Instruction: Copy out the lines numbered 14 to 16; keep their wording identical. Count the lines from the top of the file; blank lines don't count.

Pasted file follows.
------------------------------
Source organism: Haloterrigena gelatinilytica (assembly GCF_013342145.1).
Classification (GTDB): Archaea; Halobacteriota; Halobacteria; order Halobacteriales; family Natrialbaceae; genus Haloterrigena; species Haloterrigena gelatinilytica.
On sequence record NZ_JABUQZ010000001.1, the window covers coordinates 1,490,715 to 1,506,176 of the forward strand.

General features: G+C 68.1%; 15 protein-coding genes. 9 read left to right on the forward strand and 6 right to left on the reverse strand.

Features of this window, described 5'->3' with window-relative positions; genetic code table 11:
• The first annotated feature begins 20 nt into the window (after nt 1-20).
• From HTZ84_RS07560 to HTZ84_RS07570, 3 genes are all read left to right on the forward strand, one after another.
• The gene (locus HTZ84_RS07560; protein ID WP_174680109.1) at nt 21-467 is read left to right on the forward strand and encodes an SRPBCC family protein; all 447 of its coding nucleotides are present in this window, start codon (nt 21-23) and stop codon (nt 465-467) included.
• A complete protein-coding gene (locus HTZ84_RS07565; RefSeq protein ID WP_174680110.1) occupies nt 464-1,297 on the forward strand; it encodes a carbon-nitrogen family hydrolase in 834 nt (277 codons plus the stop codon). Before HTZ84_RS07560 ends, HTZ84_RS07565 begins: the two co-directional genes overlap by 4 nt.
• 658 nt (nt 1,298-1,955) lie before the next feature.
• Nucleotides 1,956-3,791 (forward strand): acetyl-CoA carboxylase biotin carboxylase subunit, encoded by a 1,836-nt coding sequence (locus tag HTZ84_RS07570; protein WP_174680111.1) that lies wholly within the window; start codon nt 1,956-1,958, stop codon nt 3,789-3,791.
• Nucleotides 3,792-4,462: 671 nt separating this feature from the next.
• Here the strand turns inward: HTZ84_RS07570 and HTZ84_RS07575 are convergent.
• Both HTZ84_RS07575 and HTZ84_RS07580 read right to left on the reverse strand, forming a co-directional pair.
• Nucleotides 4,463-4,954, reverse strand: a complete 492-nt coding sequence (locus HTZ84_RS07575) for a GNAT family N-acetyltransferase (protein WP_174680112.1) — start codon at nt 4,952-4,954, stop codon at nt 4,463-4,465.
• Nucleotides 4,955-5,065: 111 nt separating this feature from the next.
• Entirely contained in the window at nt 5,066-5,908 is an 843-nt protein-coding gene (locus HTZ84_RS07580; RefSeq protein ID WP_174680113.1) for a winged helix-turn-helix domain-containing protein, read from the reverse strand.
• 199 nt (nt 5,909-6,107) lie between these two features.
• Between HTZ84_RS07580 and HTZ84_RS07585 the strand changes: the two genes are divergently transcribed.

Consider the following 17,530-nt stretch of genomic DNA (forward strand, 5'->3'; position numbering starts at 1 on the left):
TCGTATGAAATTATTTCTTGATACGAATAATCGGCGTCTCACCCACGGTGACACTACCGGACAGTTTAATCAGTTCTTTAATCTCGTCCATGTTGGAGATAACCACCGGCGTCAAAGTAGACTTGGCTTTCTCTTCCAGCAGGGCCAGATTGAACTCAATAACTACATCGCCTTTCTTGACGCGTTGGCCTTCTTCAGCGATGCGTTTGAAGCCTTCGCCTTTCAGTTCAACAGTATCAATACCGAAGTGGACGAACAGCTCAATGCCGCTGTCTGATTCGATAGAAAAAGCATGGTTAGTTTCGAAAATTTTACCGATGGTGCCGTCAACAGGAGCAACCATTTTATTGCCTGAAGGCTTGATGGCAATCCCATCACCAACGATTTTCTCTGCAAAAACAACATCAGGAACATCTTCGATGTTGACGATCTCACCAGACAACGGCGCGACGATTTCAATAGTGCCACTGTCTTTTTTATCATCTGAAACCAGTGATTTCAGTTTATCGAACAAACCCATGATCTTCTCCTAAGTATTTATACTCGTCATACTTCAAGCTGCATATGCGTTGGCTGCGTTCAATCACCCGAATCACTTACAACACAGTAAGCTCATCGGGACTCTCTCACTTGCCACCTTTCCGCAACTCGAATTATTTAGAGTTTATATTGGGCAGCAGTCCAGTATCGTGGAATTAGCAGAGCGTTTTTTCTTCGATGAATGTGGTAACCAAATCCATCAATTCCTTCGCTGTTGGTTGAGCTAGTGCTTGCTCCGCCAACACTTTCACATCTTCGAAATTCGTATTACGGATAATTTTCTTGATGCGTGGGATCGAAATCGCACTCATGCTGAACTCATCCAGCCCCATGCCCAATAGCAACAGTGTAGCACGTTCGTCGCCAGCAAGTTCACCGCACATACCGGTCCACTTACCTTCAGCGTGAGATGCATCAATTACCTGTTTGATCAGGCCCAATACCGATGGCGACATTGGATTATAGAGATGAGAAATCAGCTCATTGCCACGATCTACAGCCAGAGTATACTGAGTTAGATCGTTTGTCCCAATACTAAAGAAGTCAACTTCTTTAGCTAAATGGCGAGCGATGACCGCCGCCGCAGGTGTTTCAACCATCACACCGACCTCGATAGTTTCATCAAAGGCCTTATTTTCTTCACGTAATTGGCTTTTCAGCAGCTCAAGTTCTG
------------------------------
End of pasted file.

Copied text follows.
• Both HTZ84_RS07575 and HTZ84_RS07580 read right to left on the reverse strand, forming a co-directional pair.
• Nucleotides 4,463-4,954, reverse strand: a complete 492-nt coding sequence (locus HTZ84_RS07575) for a GNAT family N-acetyltransferase (protein WP_174680112.1) — start codon at nt 4,952-4,954, stop codon at nt 4,463-4,465.
• Nucleotides 4,955-5,065: 111 nt separating this feature from the next.